What types of aid projects do donor publics prefer? We know that corruption thwarts public support for aid, but does an understanding of a project’s effectiveness outweigh concerns about poor governance? What about region: Do the public prefer to see aid sent to certain countries? Finally, given the choice of channels – governments, NGOs or the private sector – who does the public think is best equipped to deliver aid? In a new working paper surveying respondents in Germany, France, Great Britain and the United States, the Development Engagement Lab puts these attributes side by side to answer old and new questions, with a few surprises. How do the ‘knowns’ of preferred type of aid and concerns about corruption and need interact with less explored factors, namely, the project’s effectiveness, regional preferences, and who delivers the programmes?
To understand donor preferences, respondents were shown two different aid projects, with attributes including the purpose of the aid (e.g. WASH or infrastructure), the region it would be sent to, country ties (e.g. historical or economic ties between the donor and recipient countries), level of extreme poverty, the project’s effectiveness, mode of delivery, the state of governance in the recipient country and any conditions attached to the aid. These attributes were randomly assigned, and respondents were asked to indicate which project they support more. Their preference was measured as a simple choice of Project A or Project B.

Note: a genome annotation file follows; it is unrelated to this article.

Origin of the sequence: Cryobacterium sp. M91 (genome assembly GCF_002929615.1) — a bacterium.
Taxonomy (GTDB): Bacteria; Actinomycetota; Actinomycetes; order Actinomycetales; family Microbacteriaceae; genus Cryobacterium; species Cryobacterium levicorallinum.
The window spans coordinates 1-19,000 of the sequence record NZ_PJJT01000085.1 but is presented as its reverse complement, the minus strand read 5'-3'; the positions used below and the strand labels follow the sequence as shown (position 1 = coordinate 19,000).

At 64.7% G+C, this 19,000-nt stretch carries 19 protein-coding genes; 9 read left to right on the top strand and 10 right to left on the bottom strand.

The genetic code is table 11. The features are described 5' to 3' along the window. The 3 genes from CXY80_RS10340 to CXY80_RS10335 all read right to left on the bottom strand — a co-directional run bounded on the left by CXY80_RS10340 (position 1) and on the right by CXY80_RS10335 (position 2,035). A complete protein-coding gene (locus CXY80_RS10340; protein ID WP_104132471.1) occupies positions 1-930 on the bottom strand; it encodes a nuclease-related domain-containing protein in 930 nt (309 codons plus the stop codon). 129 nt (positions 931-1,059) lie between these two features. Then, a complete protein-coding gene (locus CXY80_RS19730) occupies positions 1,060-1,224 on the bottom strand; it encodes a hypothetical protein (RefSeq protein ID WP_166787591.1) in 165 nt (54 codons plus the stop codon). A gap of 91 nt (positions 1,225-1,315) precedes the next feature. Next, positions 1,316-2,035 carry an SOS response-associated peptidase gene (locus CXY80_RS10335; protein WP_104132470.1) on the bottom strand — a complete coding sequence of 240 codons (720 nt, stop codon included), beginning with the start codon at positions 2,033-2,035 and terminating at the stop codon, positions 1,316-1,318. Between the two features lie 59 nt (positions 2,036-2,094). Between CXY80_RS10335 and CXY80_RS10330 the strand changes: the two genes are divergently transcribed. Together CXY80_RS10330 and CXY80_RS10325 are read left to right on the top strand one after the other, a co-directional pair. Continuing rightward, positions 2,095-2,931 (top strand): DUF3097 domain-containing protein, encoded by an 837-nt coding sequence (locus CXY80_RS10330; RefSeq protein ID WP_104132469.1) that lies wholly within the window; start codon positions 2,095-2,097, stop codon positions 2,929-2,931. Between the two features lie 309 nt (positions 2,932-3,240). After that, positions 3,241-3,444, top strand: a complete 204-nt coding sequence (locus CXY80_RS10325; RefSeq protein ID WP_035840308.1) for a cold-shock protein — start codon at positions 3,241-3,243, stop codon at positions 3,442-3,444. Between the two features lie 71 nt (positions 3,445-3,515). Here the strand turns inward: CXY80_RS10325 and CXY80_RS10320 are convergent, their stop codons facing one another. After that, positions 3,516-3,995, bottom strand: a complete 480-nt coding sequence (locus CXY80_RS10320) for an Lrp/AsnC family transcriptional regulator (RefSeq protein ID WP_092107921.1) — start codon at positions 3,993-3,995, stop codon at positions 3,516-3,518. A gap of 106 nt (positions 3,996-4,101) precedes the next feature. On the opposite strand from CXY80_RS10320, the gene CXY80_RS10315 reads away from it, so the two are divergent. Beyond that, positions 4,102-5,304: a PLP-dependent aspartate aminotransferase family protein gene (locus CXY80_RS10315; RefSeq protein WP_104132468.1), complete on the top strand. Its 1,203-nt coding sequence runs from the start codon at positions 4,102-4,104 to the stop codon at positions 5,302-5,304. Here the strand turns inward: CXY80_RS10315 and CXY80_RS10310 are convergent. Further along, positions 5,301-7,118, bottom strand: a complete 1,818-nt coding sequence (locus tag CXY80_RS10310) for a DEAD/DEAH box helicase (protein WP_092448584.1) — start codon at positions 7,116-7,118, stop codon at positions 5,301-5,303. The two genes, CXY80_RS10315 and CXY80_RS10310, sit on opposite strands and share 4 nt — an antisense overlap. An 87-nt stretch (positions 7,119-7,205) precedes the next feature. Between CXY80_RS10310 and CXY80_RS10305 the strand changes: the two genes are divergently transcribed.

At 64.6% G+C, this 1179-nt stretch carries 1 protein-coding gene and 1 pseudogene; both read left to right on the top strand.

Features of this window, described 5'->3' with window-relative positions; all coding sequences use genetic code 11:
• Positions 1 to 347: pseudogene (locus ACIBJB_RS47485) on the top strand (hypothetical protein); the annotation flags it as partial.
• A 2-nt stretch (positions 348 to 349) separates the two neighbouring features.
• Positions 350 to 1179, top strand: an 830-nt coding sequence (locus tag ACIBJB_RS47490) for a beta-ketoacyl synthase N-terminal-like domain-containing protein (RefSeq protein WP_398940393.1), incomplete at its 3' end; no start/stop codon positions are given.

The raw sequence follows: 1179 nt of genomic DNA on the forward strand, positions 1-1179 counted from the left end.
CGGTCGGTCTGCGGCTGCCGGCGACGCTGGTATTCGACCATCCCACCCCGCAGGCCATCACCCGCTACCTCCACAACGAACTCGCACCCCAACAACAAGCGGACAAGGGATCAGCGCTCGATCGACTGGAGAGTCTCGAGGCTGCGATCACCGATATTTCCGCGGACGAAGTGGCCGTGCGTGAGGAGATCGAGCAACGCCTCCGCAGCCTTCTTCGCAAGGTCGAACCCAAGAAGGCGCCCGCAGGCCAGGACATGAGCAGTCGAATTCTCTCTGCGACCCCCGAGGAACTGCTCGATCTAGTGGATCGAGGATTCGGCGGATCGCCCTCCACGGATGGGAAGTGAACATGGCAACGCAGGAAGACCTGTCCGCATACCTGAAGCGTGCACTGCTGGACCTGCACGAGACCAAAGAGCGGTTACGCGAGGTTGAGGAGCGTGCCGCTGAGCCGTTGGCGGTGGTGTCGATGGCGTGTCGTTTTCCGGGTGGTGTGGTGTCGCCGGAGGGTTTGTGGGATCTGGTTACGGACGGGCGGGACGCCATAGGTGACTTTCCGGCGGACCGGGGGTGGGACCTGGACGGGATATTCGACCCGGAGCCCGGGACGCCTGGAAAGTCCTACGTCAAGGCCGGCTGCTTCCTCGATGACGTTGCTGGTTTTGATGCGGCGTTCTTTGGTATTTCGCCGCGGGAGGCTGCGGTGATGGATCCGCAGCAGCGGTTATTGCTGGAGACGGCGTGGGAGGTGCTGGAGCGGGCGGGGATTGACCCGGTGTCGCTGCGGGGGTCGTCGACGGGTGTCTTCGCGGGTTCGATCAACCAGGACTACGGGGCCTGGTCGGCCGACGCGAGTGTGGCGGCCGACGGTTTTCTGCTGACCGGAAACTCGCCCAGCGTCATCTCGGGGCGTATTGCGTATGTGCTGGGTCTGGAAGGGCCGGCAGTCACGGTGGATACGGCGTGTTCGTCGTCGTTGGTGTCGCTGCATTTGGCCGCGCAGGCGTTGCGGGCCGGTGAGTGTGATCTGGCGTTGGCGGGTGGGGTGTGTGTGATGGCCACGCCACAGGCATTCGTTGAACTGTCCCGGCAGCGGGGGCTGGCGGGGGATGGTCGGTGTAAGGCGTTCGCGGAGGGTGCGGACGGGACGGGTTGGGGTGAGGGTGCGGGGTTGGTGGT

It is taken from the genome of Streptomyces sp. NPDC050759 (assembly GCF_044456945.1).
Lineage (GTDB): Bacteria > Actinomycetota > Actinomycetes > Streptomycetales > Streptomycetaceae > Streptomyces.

Location matters less
At DEL, we are often asked if there is a regional preference for overseas aid. We were somewhat surprised to find that respondents in this study showed no strong preference for specific regions receiving aid. The exception was the Middle East and North Africa, for which respondents were significantly less likely to support aid projects.
It has been shown that biases—be they geographical, racial, or ethnic likely steer regional preferences, a notion echoed by Europe’s high level of support for Ukrainian refugees in contrast to those from other regions. Yet, our findings show that when pitted against attributes like the level of need or presence of good or bad governance in the recipient country, regional preference takes a backseat.
What about the public’s appetite for private sector delivery of aid programmes vs. delivery by NGOs and non-profits? Close readers of DEL data will remember that the public generally think that the private sector can make more of a difference tackling poverty in poor countries than NGOs and development organisations. When we’ve asked previously about ‘making a difference,’ we haven’t specifiedy if this is simply giving money, making policy decisions, or delivering programmes, but in this study, we asked the public specifically who they want to see deliver aid programmes, and found they have a slight preference for NGOs and aid organisations. It’s possible here that the public have made a rather nuanced distinction between resource and monetary capabilities and actual expertise; an exciting opportunity to get more specific in communicating the sector’s advantage to the public.
Need and effectiveness